Page:Notes and Queries - Series 10 - Volume 12.djvu/406

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NOTES AND QUERIES. [io s. xn. OCT. 23, 1009.

Hero's words seem to imply that it is the flowers of the woodbine that are called honey- suckles.

Writing of Titania's

So doth the woodbine, the sweet honeysuckle, Gently entwist,

NEL MEZZO says that if the woodbine is the same plant as the honeysuckle, there is nothing for it to entwist. I fail to see why anything should be given for it to entwist ; is it not commonly understood that it lives by embracing ? Unlike the " female ivy " enringing " the barky fingers of the elm," it cannot climb unaided up a straight, plain wall. Titania is the honeysuckle, not Bottom. The fairies have gone, and their queen has " wound " the weaver in her arms. W. H. PINCHBECK.

Dickens was almost certainly following Shakespeare blindly. The only plants to which I have ever heard the name honey- suckle applied are the common woodbine, the white and the red clover, and the yellow rattle. None of these, except the first-named, is a climber.

As for Shakespeare, Canon Ellacombe suggests ('Plant-Lore and Garden-Craft of Shakespeare' p. 126) that by woodbine he means the plant generally, and by honey- suckle the flower of the plant, and this is made plausible by two quotations in the 'N.E.D.' (s.v. Honeysuckle, 2, b, "The flower of the woodbine "). The first is dated 1573-80 : " Woodbin that beareth the Honiesuckle " ; the second 1640 : " A honey- suckle | The amorous woodbine's offspring." The ' N.E.D.' in its quotation from ' Mid- summer Night's Dream,' retains the commas which NEL MEZZO has been unable to find in any modern edition of the play.

The only English plant to which Lyte and Gerard appear to give the name " wood- binde " in the body of their works is the climbing honeysuckle (Lonicera Pericly- menum), but Gerard indexes the wild clematis or Virgin's bower under the same name. C. C. B.

In the Medway valley so I am told by my native gardener the only thing known as woodbine is the wild clematis (the "traveller's joy" of other parts of the kingdom), which is so called because it is used by the woodmen for whiffs (? withes) to bind their faggots. The great con- volvulus is bearbine ; the lesser convolvulus is gravelbine ; and the honeysuckle is always called by its proper name, never a " bine " at all. The name bindweed, which we

used in Yorkshire for the convolvulus, does not seem to be known at all in this Medway valley. H. SNOWDEN WARD. Hadlow, Kent.

When the " bindweed " is spoken of about here, the convolvulus is meant ; when " woodbine," the honeysuckle.

R. B R.

South Shields.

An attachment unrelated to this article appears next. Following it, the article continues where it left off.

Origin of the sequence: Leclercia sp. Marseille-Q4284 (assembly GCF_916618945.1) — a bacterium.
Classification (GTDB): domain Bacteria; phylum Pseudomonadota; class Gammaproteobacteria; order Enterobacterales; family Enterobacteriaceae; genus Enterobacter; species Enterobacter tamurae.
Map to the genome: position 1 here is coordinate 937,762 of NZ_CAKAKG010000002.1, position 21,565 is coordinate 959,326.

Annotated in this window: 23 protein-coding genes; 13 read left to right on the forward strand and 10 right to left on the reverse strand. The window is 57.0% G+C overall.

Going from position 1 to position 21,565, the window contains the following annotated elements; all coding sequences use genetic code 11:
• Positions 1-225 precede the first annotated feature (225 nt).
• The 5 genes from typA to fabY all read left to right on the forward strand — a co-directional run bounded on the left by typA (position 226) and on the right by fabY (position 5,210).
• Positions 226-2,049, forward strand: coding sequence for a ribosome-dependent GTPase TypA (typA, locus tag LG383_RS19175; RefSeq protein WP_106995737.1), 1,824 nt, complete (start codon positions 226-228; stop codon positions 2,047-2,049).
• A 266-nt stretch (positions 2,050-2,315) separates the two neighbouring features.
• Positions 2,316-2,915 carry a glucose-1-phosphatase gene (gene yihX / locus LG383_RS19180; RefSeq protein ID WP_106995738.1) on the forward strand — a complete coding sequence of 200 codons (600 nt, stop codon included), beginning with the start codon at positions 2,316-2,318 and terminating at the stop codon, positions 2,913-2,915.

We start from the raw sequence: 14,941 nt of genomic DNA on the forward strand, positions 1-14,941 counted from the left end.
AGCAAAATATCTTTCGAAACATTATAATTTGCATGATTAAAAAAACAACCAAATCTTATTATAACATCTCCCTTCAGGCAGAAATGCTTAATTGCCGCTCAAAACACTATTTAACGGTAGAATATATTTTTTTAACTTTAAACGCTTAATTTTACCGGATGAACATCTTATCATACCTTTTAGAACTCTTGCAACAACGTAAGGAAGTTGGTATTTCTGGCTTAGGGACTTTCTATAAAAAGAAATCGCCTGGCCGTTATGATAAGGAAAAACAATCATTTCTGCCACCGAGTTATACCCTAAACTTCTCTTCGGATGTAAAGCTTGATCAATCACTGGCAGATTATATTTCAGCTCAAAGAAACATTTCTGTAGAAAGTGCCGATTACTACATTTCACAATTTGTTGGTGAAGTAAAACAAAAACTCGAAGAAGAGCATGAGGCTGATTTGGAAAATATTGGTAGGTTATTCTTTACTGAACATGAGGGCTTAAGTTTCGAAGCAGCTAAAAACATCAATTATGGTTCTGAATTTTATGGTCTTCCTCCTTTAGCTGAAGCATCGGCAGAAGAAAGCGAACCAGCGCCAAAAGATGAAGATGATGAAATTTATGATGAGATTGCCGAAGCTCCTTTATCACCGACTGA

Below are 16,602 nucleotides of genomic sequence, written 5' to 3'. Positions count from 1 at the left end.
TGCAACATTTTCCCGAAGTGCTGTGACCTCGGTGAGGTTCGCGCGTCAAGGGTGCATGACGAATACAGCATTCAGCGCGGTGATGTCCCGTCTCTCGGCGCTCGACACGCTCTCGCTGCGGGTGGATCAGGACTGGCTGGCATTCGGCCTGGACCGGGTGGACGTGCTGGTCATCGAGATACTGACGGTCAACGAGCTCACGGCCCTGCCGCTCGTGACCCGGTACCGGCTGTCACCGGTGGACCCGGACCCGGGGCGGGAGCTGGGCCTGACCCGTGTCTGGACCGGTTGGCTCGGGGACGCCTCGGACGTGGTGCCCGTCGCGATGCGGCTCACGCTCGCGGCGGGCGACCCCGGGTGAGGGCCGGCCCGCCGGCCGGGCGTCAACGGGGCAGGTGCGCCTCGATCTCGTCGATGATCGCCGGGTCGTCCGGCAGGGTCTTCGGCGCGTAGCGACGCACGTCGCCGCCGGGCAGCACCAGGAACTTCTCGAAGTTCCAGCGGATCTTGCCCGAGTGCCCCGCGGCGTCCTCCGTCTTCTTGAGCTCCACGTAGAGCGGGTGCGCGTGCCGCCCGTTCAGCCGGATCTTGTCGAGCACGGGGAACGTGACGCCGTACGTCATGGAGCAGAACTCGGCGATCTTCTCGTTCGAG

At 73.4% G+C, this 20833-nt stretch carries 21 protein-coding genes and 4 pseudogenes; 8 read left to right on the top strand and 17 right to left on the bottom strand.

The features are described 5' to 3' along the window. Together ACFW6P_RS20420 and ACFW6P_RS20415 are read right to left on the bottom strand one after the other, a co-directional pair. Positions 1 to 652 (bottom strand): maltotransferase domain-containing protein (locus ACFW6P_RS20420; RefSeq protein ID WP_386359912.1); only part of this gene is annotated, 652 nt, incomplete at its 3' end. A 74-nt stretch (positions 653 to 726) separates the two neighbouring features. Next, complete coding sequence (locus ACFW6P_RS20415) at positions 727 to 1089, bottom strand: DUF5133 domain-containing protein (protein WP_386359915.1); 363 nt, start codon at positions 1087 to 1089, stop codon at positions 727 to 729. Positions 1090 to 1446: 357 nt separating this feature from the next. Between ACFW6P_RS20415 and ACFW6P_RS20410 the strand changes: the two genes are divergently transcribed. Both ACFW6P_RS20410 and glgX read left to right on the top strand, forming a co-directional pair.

See also ' Our Mutual Friend,' Book I. chap. ii. JOHN T. PAGE.

Long Itehington, Warwickshire.

MILITARY CANAL AT SAND GATE : MAR- TELLO TOWERS (10 S. xii. 228). The Kentish Gazette of 8 Jan., 1805, contained the follow- ing :

" The Canal through Romney Marsh has been projected, and is executing with unexampled activity, at various places along the whole line ; and .great numbers of labourers, lately employed at the docks and public works of the metropolis, and at other places, are arrived to assist in effecting it. The expense of cutting (only) is estimated at 150,000. In addition to this line of defence, Martello towers are to be constructed on the edge of the sea."

On 15 February the Gazette had this paragraph :

"Mr. Rennie, the able engineer of the London Docks, is gone down to inspect the works of the canal now cutting at Shorncliffe, and in Romney Marsh, in consequence of an order from H.R.H. the Commander in Chief."


There is a brief account of the Shorncliffe and Rye Canal in Rees's ' Cyclopaedia,' s.v. ' Canal.' Among the following works might be found further information :

" Treatise on Rivers and Canals,' by L. F. V. Harcourt, 1882.

' Historical Account of the Navigable Rivers, Canals, and Railways of Great Britain,' by Joseph Priestley, 1831.

'Public Works of Great Britain Canals,' &c.,

by F. W. Simms, 1838.

'Bradshaw's Canals and Navigable Rivers, by Hy. Rodolph de Salis.

'British Canals: is their Resuscitation Practic- able ?' by E. A.Pratt.


GOMARA'S c CONQUEST OF THE WE AST INDIA' (10 S. xii. 270). The first edition, Medina, 1553, folio (see Dibdin, ' Lib. Comp.,' 1824, 457-8), was translated by T(homas) N(icholas), London, 1578, 4to (see Lowndes, pp. 1396-7, impression of 1868). Dibdin states that the edition of 1553 contains the author's exact wording, and that he got into trouble about it with